Name of an Old Tradition


#1

I’m trying to identify the name of an old tradition dating back (as far as I know) to the time of Saint Francis of Assisi.

The tradition is that one opens the bible three times (at random), and then the interpretation of the three passages is supposed to form some sort of spiritual direction. The use of the number “3” in the Bible has many different connotations, so a specific example of this may help to clarify exactly what I mean. A perfect example would be in the little flowers of saint francis chapter #2 when Saint Francis and Brother Bernard use this technique to discern how they should conduct themselves with respect to Brother Bernard’s confusion.

Today the tradition is sometimes (humorously) called “Bible Bingo”, but I’m pretty sure Saint Francis had a better name for it.

Any help much appreciated.

Wm


#3

Never heard of what you are talking about. I’m 60 years a Catholic.
I have heard people talk about “doing an Augustine”: re: opening the Bible once and seeing what passage your eyes light upon as the “answer” you were seeking. It worked for him, but in general is not a recommended practice.


#4

You could try bibliomancy, though it comes in many forms. The specific practice you describe here – picking three separate verses and then combining them with one another – is something I had never heard of till now.


#5

No, it’s not a means of divination. What I am describing is said to be a legitimate practice, whereas divination is actually prohibited…


#6

From the Wikipedia article on Bibliomancy, the tradition seems to have been called drawing the Sortes Sanctorum (Lots of the saints) or Sortes Sacrae (Holy Lots), which has its own Wikepedia article, here.

The practice was condemned as a form of divination by a number of local church councils.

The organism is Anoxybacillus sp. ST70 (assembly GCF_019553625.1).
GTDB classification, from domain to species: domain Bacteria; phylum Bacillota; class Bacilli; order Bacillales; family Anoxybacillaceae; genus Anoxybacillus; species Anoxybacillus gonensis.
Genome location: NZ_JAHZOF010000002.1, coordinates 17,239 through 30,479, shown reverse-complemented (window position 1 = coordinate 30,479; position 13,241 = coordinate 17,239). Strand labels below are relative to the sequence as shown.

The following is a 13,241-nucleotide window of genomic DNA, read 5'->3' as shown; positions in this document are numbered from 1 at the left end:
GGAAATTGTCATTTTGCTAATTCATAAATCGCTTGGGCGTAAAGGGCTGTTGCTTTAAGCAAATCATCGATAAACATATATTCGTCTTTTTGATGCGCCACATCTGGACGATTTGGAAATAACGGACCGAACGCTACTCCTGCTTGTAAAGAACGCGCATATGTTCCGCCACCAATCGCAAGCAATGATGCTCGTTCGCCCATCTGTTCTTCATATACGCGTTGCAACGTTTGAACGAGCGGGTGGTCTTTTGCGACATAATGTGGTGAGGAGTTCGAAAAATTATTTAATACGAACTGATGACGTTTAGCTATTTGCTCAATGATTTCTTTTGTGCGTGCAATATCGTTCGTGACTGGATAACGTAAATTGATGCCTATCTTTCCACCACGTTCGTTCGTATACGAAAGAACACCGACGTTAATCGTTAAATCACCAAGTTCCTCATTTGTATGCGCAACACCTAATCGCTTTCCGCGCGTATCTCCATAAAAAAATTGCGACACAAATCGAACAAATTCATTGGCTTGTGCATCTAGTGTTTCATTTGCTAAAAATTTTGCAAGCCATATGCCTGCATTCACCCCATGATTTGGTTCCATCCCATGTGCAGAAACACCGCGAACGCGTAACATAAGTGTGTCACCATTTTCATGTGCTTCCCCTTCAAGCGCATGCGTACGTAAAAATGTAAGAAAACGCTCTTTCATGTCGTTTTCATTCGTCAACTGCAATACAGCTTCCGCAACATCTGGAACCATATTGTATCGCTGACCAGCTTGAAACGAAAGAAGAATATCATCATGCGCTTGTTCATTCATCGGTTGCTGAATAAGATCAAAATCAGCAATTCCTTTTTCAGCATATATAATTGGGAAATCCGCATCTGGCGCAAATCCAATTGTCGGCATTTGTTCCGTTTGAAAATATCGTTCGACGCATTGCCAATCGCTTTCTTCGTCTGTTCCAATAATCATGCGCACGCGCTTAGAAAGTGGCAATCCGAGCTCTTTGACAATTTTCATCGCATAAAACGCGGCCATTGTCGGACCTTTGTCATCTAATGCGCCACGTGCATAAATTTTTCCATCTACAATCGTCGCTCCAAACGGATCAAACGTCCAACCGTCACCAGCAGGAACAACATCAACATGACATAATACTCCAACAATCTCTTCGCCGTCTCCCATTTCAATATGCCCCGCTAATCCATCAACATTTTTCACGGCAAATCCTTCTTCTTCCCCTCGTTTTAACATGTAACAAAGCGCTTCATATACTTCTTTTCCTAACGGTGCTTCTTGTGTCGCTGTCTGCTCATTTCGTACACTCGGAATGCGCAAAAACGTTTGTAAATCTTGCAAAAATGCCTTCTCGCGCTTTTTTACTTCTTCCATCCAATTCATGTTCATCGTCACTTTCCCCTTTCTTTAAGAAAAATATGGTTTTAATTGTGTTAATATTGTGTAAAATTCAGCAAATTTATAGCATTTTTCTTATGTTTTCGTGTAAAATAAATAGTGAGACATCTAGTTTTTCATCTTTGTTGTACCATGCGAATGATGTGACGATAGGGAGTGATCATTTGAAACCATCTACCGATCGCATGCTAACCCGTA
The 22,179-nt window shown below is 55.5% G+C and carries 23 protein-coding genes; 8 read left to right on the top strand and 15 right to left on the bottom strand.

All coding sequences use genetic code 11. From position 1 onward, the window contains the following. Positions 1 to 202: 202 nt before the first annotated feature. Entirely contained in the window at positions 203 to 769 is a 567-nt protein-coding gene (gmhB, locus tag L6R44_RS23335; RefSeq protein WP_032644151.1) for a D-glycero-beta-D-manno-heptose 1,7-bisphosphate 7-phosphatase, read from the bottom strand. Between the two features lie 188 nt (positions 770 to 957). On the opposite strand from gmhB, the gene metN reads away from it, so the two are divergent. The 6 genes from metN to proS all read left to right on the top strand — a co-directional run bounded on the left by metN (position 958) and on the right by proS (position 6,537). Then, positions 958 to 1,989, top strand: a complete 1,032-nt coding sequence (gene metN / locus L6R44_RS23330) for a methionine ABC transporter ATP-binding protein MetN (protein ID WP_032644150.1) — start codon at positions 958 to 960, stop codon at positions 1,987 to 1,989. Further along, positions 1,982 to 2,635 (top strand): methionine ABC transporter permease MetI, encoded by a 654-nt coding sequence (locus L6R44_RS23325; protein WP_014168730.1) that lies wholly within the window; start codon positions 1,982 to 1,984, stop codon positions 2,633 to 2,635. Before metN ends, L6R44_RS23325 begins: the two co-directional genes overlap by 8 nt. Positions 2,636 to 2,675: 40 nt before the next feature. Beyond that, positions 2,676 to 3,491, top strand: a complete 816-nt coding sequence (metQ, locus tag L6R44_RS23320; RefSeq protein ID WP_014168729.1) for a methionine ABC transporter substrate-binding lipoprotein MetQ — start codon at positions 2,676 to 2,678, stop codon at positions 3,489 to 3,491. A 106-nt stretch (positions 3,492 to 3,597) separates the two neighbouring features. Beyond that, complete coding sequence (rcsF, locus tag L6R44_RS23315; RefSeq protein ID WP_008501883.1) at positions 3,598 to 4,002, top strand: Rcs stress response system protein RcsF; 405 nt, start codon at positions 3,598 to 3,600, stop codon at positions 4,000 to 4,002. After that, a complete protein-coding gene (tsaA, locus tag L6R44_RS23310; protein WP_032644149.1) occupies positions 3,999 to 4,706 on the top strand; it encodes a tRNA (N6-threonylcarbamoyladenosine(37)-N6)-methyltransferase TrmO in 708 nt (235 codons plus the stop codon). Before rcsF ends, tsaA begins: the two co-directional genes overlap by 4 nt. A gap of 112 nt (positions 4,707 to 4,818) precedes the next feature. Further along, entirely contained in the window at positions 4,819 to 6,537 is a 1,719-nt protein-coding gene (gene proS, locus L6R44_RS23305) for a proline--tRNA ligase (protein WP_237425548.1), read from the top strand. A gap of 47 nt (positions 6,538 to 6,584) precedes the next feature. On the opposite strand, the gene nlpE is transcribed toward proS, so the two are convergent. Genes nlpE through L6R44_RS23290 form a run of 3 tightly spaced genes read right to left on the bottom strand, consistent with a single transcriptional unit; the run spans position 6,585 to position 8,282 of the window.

#7

Close, if not the same thing…

I just found my original source for the term, known as “Sortes Apostolorum” from the first in a three part documentary series called “The Birth of the Franciscans”…

The notion that it could be considered a form of divination is bothersome, but the franciscans seem to (have) approve(d) of it… because they do still practice some lottery-like rituals, and “Sortes Apostolorum” was the way St Francis asked for spiritual direction for him and Brother Bernard…

I am going to have to look into it more closely…

Thank you for your help.


#8

All the verses were about poverty so I don’t think you combine the meanings or something like that.


#9

You’re right.

I’m not sure what the problem is, but I think the definition of divination has something to do with it.

It’s possible Wikipedia could be misinformed.

Also, when you watch the documentary, which speaks about how they used sortes apostolorum, the friar says it was “a prayer method used at that time”. This could imply the practice may have been stopped later on.

That has happened in other areas of religion. For example, self-flagellation was initially permissible, but - during the black plague - people got too carried away with it, and the Pope intervened to put a stop to it. Later on some people would still practice mortification and penance through flagellation, though. The definition of divination and sortes apostolorum could have posed similar problems.

In the case of divination - divination is (as I understand it) seeking to know God’s will in order to manipulate it, but that’s not what they were doing in the old franciscan accounts.

It seems more likely something was lost in translation somewhere along the line.


#10

This topic was automatically closed 14 days after the last reply. New replies are no longer allowed.


DISCLAIMER: The views and opinions expressed in these forums do not necessarily reflect those of Catholic Answers. For official apologetics resources please visit www.catholic.com.